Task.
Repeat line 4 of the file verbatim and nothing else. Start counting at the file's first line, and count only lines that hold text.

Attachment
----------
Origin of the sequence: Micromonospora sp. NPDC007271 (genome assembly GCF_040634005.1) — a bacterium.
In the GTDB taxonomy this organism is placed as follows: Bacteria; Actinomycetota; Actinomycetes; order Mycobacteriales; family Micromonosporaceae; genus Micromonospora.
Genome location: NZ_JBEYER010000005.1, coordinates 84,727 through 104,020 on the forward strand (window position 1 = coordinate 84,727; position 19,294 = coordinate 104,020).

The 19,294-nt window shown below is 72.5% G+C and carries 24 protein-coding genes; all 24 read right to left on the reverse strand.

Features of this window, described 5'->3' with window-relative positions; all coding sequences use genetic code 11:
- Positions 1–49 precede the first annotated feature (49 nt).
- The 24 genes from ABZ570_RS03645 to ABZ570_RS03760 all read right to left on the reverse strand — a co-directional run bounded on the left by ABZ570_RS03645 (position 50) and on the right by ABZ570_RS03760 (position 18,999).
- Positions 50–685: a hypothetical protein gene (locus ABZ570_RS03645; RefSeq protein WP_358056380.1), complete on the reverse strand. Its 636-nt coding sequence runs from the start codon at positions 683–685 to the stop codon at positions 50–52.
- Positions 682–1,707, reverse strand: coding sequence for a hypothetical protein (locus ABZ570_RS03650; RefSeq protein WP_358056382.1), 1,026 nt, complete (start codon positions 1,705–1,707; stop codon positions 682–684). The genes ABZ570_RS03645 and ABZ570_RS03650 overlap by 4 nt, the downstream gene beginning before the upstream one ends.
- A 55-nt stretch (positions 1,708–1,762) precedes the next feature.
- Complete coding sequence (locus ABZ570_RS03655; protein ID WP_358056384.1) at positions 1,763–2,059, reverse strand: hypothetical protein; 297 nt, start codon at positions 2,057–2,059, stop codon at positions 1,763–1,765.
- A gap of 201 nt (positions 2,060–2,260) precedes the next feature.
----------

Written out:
The 19,294-nt window shown below is 72.5% G+C and carries 24 protein-coding genes; all 24 read right to left on the reverse strand.